Apple has always believed in the simple, not the complex. It is in this spirit that we recommend a dramatic simplification of the corporate tax code.


    Levin closed the hearing, the second to examine this issue, by saying one way or another the current loopholes cannot remain in place.

    And more now on the Apple tax story and the wider report.

    Charles Duhigg has been covering all this for The New York Times and joins me now.

    And, Charles, welcome back.

    First, explain to us, how did Apple structure itself so that it could avoid paying taxes on its overseas income to any government? I mean, Sen. Levin accused Apple of using ghost companies.

  • CHARLES DUHIGG, The New York Times:

    Apple took advantage of loopholes that exist in our tax system and every tax system.

    For instance, the United States says that a company should be taxed where it's based. For instance, if you have a subsidiary in Ireland, then Ireland should collect taxes on your revenue. Ireland, on the other hand, says that a company should be taxed based on where it's controlled out of. So, even it's a company in Ireland, incorporated in Ireland, if it's run by people in California, then the United States should tax you.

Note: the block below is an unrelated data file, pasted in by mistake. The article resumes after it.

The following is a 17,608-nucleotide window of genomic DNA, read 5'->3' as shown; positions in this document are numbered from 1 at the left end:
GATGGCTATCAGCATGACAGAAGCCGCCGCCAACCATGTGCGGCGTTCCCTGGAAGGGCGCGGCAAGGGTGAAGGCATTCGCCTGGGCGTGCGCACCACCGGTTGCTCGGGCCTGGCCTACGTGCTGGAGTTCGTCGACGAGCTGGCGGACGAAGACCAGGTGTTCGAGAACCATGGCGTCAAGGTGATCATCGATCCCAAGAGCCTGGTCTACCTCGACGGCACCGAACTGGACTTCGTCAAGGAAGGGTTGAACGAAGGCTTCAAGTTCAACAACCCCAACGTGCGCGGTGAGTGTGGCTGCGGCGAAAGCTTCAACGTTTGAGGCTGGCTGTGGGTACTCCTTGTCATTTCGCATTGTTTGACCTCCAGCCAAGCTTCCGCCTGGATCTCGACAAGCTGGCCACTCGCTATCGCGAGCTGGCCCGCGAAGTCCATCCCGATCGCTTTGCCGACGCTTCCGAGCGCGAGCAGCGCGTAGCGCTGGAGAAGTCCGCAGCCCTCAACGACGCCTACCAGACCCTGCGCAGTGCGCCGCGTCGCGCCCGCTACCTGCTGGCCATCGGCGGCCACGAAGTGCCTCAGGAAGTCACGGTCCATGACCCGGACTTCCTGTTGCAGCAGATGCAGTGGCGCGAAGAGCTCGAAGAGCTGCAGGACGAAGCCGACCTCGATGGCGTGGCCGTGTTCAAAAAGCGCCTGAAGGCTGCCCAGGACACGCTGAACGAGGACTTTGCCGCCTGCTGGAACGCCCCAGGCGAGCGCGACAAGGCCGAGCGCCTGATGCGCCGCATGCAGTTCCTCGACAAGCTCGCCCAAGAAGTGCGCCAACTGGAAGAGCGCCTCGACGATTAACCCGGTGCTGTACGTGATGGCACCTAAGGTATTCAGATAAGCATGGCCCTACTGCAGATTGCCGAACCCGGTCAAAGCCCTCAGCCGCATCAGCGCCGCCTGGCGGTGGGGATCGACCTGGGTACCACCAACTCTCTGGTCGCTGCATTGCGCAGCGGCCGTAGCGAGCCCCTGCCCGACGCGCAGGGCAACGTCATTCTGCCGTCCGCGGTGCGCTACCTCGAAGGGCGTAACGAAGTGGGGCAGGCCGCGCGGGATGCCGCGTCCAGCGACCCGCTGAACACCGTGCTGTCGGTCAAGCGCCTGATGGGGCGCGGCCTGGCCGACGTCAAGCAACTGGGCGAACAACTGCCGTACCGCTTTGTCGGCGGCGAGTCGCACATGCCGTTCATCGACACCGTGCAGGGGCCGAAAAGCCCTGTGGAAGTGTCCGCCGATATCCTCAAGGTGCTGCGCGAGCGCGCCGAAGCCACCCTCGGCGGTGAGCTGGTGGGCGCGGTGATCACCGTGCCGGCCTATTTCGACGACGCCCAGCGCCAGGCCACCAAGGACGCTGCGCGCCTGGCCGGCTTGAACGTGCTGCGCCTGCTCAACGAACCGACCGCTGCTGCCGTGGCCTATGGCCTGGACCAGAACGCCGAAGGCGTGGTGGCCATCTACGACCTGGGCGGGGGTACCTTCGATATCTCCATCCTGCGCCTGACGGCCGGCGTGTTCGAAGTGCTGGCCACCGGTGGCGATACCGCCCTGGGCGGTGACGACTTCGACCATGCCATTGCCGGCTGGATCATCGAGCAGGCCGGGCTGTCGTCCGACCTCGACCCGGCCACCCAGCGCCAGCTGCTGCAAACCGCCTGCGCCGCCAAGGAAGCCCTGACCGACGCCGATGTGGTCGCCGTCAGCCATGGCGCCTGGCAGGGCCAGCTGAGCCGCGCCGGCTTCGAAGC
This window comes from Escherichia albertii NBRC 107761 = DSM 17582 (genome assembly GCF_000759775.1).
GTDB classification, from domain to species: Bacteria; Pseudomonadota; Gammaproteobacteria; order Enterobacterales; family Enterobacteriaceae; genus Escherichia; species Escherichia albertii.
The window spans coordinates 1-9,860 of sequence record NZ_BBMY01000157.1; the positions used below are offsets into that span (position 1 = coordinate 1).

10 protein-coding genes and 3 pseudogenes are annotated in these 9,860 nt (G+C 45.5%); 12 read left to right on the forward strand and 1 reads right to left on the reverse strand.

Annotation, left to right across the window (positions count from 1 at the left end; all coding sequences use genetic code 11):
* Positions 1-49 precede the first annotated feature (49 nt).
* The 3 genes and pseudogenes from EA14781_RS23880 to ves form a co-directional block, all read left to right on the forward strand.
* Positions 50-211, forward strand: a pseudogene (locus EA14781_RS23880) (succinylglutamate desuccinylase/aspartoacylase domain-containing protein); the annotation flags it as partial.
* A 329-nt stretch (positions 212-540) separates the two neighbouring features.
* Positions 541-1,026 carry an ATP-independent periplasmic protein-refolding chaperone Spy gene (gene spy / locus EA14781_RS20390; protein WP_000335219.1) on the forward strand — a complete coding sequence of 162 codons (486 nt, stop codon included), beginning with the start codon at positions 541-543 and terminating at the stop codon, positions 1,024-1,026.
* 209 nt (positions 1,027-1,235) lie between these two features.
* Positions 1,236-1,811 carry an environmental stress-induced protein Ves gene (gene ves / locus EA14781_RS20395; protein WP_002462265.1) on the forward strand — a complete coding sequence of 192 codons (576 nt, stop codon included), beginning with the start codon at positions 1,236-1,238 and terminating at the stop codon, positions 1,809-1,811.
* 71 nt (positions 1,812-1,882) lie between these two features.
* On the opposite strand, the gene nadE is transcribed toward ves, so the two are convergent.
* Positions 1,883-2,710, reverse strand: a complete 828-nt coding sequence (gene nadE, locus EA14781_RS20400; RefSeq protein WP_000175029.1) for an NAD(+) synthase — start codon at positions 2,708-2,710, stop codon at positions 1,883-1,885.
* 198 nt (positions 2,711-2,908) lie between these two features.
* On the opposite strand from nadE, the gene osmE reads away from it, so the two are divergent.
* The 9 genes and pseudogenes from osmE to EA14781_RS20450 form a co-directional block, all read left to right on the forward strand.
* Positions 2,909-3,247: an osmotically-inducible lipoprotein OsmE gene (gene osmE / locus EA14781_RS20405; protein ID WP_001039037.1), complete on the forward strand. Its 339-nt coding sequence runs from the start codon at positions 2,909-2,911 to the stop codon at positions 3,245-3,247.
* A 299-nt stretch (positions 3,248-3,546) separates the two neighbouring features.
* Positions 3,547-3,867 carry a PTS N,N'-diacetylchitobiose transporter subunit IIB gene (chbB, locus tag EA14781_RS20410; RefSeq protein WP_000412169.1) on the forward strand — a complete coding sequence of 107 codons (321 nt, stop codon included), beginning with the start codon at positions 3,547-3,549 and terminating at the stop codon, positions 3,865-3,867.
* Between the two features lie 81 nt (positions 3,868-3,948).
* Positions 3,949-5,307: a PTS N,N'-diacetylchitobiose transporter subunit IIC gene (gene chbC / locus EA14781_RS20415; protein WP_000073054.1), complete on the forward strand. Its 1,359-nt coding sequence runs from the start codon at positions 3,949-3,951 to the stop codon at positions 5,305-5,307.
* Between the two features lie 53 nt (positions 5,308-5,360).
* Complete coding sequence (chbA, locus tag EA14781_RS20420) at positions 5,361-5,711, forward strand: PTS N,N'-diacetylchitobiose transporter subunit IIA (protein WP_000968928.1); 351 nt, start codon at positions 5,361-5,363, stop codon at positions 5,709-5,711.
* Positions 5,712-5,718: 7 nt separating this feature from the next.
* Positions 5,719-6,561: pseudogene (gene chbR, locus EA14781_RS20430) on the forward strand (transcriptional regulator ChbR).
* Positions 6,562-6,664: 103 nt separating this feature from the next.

Apple was able to take advantage of these conflicting philosophies and say, we have got a company that's technically incorporated in Ireland, it's run by people out of California, and so there's no taxing authority. And, as a result, many of its — many of its subsidiaries don't pay any taxes on tens of billions of dollars of revenue, and, in fact, don't even file tax returns to anyone on Earth, because they slip through these cracks.


    Now, the atmosphere at that hearing with a couple of — I think one exception was pretty much very critical of Apple. What was Apple's defense, Tim Cook's defense, other than, we do everything — we pay what we legally owe?


    Well, that's exactly Tim Cook's defense and Apple's defense is to say, listen, we follow the law. We pay what we're supposed to in every country. It's not our fault if you don't like how the law is written.

    Secondarily, what Mr. Cook and others say is, listen, when companies make money, when they get these revenues, they use them to create jobs and to create new products and to make the world a better place. And so we deserve to have that money so we can use it.